|Soccer Rides Out Recession, But Doesn’t Control Costs|
|Written by Wyn Grant|
|Tuesday, 05 June 2012 20:00|
The publication of the annual review of football finance by Deloitte Sports Business is always a major event for those interested in the business side of football. The latest review shows that, against a very difficult economic background, Premiership clubs have boosted revenues, showing the continuing appeal of the competition.
The downside is that clubs do not appear to be keeping their costs under control as they compete for Champions League places or even to avoid relegation. Operating profits are down and reducing outgoings will become a greater imperative as Uefa's financial fair play regulations start to come into operation (although I retain doubts about how far they will want or be able to push them given the possibility of a legal challenge).
Premier League clubs' revenues increased by 12 per cent in 2101/11, driven by broadcast revenue increasing by 13 per cent to £1.178m in the first year of a new three year broadcast cycle. However, more than 80 per cent of the Premier League clubs' revenue increase was spent on wages which increased by £201m (14 per cent) to almost £1.6 billion. This resulted in a record and worrying Premier League wages/revenue ratio of 70 per cent.
Operating profits reduced by £16m (98 per cent) to £68m in 2010/11 and combined pre-tax losses were £380m. Gross transfer spending by Premier League clubs increased by £210m (38 per cent to a record level of £769m. The challenge for clubs remains transferring impressive revenue growth into sustainable profits.
The review also points out the achievements of the Football League are sometimes overlooked, although there also grounds for concern at this level.
Revenue in the Football League Championship increased by £17m (4%) to £423m, prompted by an increase in the solidarity payments from the Premier League and the promotion of some larger clubs into the division.
Alan Switzer, Director in the Sports Business Group at Deloitte, commented: “The Football League’s achievement in attracting fans and growing revenues is often overlooked. The Championship is the fourth best attended League in Europe, ahead of the top divisions in Italy and France.
“Whilst Championship revenues have held up well, a wages/revenue ratio of 90%, combined operating losses of £130m and record pre-tax losses of £189m, are a cause for concern. It is therefore encouraging that in April 2012 Championship clubs agreed to the implementation of new financial fair play regulations that aim to help clubs reduce the level of annual losses.”
In Europe as a whole, the Premier League remains the biggest income earner but the Bundesliga remains the most profitable competition. Here are some other highlights from the Deloitte report:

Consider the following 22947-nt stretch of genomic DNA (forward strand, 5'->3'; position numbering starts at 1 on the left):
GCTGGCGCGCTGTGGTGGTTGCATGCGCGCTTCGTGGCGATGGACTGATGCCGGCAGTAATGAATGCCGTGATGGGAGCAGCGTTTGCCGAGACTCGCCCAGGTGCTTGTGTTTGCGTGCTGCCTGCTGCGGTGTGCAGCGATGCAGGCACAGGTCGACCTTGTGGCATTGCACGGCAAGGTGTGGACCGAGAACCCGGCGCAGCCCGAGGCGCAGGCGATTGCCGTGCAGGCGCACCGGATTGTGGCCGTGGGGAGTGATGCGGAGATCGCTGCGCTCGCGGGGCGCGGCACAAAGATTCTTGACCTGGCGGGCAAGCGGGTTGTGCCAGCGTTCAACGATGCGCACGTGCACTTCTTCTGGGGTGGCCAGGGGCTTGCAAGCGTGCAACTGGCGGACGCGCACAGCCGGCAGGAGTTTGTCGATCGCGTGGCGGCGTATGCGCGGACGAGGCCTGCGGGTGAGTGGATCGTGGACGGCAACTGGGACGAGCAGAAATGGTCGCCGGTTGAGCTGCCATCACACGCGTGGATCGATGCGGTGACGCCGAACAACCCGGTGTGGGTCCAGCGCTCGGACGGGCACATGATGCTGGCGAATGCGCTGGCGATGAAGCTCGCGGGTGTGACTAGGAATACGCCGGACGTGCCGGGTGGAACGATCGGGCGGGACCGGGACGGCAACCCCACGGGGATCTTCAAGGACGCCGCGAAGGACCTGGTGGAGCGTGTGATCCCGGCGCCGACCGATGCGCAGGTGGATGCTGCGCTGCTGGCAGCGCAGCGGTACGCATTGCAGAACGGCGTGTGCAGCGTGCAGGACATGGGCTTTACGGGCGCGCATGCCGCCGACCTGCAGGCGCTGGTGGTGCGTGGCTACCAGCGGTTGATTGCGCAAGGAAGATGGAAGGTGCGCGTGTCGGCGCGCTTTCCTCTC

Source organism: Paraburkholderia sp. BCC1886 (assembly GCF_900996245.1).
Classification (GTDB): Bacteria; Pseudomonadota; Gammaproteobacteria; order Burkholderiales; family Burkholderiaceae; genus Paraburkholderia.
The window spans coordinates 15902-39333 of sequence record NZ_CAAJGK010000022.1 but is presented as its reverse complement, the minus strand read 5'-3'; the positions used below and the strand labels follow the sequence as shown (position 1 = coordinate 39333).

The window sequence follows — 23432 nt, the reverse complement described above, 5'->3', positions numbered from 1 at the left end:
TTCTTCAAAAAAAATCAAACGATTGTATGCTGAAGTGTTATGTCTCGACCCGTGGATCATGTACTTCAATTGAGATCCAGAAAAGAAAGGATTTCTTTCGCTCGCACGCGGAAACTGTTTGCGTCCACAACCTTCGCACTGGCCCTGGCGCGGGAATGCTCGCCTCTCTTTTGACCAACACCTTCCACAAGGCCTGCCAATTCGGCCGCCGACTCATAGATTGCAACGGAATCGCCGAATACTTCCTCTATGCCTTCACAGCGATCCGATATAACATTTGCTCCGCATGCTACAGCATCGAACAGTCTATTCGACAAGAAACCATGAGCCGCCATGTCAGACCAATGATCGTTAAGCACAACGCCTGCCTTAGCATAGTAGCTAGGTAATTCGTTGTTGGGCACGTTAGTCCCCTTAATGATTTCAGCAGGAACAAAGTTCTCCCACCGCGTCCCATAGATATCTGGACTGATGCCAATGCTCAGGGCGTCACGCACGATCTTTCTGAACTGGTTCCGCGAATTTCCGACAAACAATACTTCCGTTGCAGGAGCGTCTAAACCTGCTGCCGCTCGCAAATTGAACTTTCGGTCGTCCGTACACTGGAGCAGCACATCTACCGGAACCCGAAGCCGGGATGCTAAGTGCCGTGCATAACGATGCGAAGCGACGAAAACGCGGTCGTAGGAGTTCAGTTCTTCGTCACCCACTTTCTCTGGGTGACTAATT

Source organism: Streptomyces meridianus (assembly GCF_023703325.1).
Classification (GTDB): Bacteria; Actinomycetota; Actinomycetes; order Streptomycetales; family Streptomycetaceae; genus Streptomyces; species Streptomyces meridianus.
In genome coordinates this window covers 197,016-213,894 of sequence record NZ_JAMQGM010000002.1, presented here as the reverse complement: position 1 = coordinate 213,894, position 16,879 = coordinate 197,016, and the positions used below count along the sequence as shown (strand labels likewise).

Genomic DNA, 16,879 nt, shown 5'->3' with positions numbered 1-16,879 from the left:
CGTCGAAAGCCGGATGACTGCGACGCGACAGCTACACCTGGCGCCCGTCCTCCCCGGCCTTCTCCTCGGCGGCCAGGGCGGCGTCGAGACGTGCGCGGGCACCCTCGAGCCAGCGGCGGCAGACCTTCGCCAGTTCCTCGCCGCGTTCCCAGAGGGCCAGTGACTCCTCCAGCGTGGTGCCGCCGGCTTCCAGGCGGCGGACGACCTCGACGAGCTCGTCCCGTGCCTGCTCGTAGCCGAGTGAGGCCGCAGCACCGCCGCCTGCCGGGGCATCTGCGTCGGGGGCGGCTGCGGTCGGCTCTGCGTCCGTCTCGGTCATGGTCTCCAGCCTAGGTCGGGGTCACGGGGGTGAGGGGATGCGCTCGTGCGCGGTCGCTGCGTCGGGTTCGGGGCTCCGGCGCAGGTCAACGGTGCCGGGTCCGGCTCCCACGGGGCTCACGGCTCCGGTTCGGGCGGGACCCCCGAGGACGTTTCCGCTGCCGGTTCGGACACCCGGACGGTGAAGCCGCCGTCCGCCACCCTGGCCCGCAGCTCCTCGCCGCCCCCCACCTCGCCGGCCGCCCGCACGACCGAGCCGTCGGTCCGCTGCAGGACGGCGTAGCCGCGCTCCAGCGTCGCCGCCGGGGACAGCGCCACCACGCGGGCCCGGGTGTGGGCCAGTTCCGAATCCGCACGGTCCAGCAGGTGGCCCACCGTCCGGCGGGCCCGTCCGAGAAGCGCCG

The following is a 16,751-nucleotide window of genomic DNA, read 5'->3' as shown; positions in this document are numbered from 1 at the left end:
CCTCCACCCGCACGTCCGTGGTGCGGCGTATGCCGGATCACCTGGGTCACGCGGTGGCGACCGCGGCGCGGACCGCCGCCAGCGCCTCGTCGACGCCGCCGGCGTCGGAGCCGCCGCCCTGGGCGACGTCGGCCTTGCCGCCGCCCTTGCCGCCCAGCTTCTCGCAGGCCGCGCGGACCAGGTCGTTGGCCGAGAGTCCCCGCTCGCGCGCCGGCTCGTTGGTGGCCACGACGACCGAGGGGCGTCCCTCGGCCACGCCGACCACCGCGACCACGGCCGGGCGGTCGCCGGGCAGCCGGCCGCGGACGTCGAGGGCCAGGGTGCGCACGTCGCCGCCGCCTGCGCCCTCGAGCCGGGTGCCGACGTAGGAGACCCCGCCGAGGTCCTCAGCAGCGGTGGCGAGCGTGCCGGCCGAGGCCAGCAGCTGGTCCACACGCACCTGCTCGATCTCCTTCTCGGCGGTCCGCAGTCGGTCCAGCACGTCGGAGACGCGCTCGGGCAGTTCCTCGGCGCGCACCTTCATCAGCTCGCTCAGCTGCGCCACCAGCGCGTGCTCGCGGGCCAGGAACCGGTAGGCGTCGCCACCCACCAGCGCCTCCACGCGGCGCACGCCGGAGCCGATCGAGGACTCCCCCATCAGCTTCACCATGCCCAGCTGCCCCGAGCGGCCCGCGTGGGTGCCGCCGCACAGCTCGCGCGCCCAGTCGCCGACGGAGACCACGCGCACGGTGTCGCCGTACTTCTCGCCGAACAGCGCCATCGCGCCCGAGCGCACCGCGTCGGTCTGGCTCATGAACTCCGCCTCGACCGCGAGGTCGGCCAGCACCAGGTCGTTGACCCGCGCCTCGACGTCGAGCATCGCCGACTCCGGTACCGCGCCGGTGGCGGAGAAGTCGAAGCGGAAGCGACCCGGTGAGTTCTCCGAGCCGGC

Of the £2.4 billion net debt in the Premier League, 62% (£1.5 billion) is in the form of non-interest bearing ‘soft loans’, of which almost 90% relates to three clubs - Chelsea (£819m), Newcastle United (£277m) and Fulham (£200m). On the positive side of the balance sheet, Premier League clubs recorded a carrying value of tangible fixed assets of almost £1.9 billion, reflecting the huge investment in facilities seen over the past two decades and a carrying value of player registrations.
In Scotland the saga of Rangers continues on a one step forward two steps backwards basis, although it is hoped that the club will be out of administration by July. The club got the damaging transfer ban quashed by the courts on the grounds that it was not in the permitted list of sanctions. However, Fifa does not like its national associations being to talk, arguing that such matters should be settled within ‘the world of football’ as if it is not part of a wider society and subject to its laws. Fifa is now pressing for other harsh sanctions such as a big points deduction or expulsion from the Scottish Cup.
Finally, the story that has, for some reason, attracted more hits on www.footballeconomy.com than any since the site started. A mystery American consortium may make a bid for Leeds United. They are understood to have toured Elland Road and the Thorpe Acre training facility last week.
Leeds finished 14th in the Championship last season and supporters voted with their feet as the average home attendance fell by more than 4,000. Fans consider that the club has been languishing in the Championship for too long and would welcome solid new investment that would underwrite a sustained bid for promotion.
Leeds have been financially stable since their insolvency in 2007 but the need for an injection of cash at Elland Road appeared to be underlined by the club's recent failure to sign Joel Ward from Portsmouth. The club's administrators wanted £400,000 for him and he ended up going to Crystal Palace.
No one is sure who the potential bidders are. There have been rumors of a consortium from the Middle East, but it seems that the interest comes from Chicago. Club 9 Sports, who made an unsuccessful bid for Sheffield Wednesday in 2010, have ruled themselves out.
One possibility is Thomas S Ricketts who owns the Cubs, a top baseball outfit. He is already a major shareholder at Derby County and may feel that the time has come to own his own club as a more visible trophy. He is an investment banker and his family is worth $1bn so he would not be short of funds.
Leeds United are an attractive proposition as a stand alone club in a major city, but they do not own their ground or their training facility. Ken Bates currently has a 72.85 per cent stake in Leeds and one question is whether he would be prepared to sell at a realistic price to a serious bidder. We shall have to wait and see.
Wyn Grant is a regular contributor to Albion Road and also the publisher of footballeconomy.com, a website covering the business and economy of the game of football.